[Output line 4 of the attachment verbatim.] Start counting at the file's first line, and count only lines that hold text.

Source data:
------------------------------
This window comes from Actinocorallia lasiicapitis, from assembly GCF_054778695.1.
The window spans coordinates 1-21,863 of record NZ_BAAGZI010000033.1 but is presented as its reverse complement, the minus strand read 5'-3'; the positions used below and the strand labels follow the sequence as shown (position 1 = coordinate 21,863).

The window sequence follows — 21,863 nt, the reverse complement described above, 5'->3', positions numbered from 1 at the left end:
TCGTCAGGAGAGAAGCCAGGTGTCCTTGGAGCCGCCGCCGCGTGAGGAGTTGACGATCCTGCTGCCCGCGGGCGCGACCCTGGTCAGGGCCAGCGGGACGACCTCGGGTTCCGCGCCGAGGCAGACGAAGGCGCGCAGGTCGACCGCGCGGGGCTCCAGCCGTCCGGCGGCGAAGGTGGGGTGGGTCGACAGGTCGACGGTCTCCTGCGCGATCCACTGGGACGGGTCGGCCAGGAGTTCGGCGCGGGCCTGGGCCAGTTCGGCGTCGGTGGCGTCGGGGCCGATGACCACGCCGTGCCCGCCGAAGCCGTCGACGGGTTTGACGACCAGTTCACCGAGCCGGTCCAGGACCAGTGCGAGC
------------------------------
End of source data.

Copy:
TCGTCAGGAGAGAAGCCAGGTGTCCTTGGAGCCGCCGCCGCGTGAGGAGTTGACGATCCTGCTGCCCGCGGGCGCGACCCTGGTCAGGGCCAGCGGGACGACCTCGGGTTCCGCGCCGAGGCAGACGAAGGCGCGCAGGTCGACCGCGCGGGGCTCCAGCCGTCCGGCGGCGAAGGTGGGGTGGGTCGACAGGTCGACGGTCTCCTGCGCGATCCACTGGGACGGGTCGGCCAGGAGTTCGGCGCGGGCCTGGGCCAGTTCGGCGTCGGTGGCGTCGGGGCCGATGACCACGCCGTGCCCGCCGAAGCCGTCGACGGGTTTGACGACCAGTTCACCGAGCCGGTCCAGGACCAGTGCGAGC